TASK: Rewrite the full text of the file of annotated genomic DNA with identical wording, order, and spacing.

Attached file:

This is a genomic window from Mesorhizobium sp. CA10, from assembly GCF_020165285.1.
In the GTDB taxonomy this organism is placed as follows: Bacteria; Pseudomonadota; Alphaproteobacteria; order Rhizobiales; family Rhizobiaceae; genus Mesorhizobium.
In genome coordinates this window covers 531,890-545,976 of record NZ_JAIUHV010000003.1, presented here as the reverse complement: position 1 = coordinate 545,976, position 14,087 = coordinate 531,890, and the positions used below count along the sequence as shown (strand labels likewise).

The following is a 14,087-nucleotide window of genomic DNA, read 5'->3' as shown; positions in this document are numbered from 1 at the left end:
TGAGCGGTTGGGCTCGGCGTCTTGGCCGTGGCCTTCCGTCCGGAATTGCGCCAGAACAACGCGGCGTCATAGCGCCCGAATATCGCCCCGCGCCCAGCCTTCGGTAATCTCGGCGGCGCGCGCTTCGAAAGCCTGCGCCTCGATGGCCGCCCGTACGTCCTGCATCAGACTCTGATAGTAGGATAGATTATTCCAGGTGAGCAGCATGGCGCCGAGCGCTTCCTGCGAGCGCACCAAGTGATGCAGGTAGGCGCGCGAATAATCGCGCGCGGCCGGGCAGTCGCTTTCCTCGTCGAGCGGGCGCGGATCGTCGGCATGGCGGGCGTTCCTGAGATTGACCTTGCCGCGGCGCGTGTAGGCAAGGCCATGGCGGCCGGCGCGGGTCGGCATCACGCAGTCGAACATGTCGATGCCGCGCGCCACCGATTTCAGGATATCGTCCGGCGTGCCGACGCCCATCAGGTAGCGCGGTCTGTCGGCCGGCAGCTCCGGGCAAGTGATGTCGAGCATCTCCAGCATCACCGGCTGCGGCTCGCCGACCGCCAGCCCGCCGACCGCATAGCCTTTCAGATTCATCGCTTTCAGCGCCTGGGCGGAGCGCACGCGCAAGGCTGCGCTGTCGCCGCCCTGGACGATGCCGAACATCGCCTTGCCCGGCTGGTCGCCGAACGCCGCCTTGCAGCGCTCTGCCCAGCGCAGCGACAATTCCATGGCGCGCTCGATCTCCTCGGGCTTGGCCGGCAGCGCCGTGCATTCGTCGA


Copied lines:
This is a genomic window from Mesorhizobium sp. CA10, from assembly GCF_020165285.1.
In the GTDB taxonomy this organism is placed as follows: Bacteria; Pseudomonadota; Alphaproteobacteria; order Rhizobiales; family Rhizobiaceae; genus Mesorhizobium.
In genome coordinates this window covers 531,890-545,976 of record NZ_JAIUHV010000003.1, presented here as the reverse complement: position 1 = coordinate 545,976, position 14,087 = coordinate 531,890, and the positions used below count along the sequence as shown (strand labels likewise).

The following is a 14,087-nucleotide window of genomic DNA, read 5'->3' as shown; positions in this document are numbered from 1 at the left end:
TGAGCGGTTGGGCTCGGCGTCTTGGCCGTGGCCTTCCGTCCGGAATTGCGCCAGAACAACGCGGCGTCATAGCGCCCGAATATCGCCCCGCGCCCAGCCTTCGGTAATCTCGGCGGCGCGCGCTTCGAAAGCCTGCGCCTCGATGGCCGCCCGTACGTCCTGCATCAGACTCTGATAGTAGGATAGATTATTCCAGGTGAGCAGCATGGCGCCGAGCGCTTCCTGCGAGCGCACCAAGTGATGCAGGTAGGCGCGCGAATAATCGCGCGCGGCCGGGCAGTCGCTTTCCTCGTCGAGCGGGCGCGGATCGTCGGCATGGCGGGCGTTCCTGAGATTGACCTTGCCGCGGCGCGTGTAGGCAAGGCCATGGCGGCCGGCGCGGGTCGGCATCACGCAGTCGAACATGTCGATGCCGCGCGCCACCGATTTCAGGATATCGTCCGGCGTGCCGACGCCCATCAGGTAGCGCGGTCTGTCGGCCGGCAGCTCCGGGCAAGTGATGTCGAGCATCTCCAGCATCACCGGCTGCGGCTCGCCGACCGCCAGCCCGCCGACCGCATAGCCTTTCAGATTCATCGCTTTCAGCGCCTGGGCGGAGCGCACGCGCAAGGCTGCGCTGTCGCCGCCCTGGACGATGCCGAACATCGCCTTGCCCGGCTGGTCGCCGAACGCCGCCTTGCAGCGCTCTGCCCAGCGCAGCGACAATTCCATGGCGCGCTCGATCTCCTCGGGCTTGGCCGGCAGCGCCGTGCATTCGTCGA